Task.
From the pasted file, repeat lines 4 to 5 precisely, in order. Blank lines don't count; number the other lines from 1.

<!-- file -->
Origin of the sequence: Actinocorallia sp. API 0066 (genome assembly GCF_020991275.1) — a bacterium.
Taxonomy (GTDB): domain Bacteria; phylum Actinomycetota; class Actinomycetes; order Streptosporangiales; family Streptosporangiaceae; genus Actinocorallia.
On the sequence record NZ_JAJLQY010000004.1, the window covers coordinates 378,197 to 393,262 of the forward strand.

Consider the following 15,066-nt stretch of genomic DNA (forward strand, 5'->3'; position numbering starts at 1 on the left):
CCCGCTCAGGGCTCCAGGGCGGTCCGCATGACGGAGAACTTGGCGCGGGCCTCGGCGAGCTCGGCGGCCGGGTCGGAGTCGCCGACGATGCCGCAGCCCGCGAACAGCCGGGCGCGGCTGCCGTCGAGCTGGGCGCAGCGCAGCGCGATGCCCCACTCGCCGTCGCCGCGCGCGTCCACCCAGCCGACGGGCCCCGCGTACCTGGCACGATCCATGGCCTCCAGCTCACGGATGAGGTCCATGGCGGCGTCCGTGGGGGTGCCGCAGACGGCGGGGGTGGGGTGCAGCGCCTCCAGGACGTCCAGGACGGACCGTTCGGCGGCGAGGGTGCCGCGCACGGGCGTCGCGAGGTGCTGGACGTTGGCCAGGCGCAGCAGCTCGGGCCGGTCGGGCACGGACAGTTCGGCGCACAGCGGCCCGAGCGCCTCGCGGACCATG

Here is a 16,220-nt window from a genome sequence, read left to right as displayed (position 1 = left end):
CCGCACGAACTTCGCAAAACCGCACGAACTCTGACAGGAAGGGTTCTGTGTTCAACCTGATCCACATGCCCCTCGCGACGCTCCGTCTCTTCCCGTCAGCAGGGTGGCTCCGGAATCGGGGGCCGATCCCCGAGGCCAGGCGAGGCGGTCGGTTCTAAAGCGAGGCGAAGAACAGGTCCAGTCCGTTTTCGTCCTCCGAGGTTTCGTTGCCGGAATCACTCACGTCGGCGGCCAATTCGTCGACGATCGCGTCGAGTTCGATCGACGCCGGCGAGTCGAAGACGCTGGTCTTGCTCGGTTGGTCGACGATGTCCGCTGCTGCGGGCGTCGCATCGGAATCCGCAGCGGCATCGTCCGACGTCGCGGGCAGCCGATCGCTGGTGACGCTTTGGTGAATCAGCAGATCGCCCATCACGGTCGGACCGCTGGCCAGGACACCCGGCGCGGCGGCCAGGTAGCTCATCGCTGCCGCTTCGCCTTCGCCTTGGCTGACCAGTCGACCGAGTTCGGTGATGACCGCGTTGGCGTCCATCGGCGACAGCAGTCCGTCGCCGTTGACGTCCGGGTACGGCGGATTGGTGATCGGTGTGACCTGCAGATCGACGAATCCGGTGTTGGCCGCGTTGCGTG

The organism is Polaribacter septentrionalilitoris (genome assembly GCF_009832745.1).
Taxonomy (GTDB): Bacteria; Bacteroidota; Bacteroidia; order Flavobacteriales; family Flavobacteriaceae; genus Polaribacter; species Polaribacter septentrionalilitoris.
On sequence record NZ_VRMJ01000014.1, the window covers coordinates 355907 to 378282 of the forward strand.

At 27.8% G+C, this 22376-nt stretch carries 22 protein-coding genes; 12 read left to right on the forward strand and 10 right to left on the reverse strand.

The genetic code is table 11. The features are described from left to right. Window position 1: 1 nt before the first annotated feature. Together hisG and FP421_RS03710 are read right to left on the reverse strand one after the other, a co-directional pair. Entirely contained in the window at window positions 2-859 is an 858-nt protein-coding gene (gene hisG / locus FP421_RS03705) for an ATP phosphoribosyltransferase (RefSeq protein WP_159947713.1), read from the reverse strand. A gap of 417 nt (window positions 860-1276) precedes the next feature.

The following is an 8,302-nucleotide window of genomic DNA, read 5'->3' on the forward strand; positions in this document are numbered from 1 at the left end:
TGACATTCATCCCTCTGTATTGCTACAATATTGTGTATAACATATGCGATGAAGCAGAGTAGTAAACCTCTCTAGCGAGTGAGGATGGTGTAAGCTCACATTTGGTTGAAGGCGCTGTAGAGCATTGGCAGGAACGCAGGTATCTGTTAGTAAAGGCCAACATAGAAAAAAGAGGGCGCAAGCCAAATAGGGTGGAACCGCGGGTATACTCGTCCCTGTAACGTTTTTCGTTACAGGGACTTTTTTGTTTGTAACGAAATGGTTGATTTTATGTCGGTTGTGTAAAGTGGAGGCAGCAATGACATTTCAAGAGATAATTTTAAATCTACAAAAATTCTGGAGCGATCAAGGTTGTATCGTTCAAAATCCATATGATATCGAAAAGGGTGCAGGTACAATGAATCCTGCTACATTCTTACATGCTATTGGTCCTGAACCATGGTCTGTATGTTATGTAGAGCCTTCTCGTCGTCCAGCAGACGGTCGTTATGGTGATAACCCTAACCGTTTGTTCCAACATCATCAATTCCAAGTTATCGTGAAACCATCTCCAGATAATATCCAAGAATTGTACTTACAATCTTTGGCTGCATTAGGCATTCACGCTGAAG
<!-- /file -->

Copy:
Consider the following 15,066-nt stretch of genomic DNA (forward strand, 5'->3'; position numbering starts at 1 on the left):
CCCGCTCAGGGCTCCAGGGCGGTCCGCATGACGGAGAACTTGGCGCGGGCCTCGGCGAGCTCGGCGGCCGGGTCGGAGTCGCCGACGATGCCGCAGCCCGCGAACAGCCGGGCGCGGCTGCCGTCGAGCTGGGCGCAGCGCAGCGCGATGCCCCACTCGCCGTCGCCGCGCGCGTCCACCCAGCCGACGGGCCCCGCGTACCTGGCACGATCCATGGCCTCCAGCTCACGGATGAGGTCCATGGCGGCGTCCGTGGGGGTGCCGCAGACGGCGGGGGTGGGGTGCAGCGCCTCCAGGACGTCCAGGACGGACCGTTCGGCGGCGAGGGTGCCGCGCACGGGCGTCGCGAGGTGCTGGACGTTGGCCAGGCGCAGCAGCTCGGGCCGGTCGGGCACGGACAGTTCGGCGCACAGCGGCCCGAGCGCCTCGCGGACCATG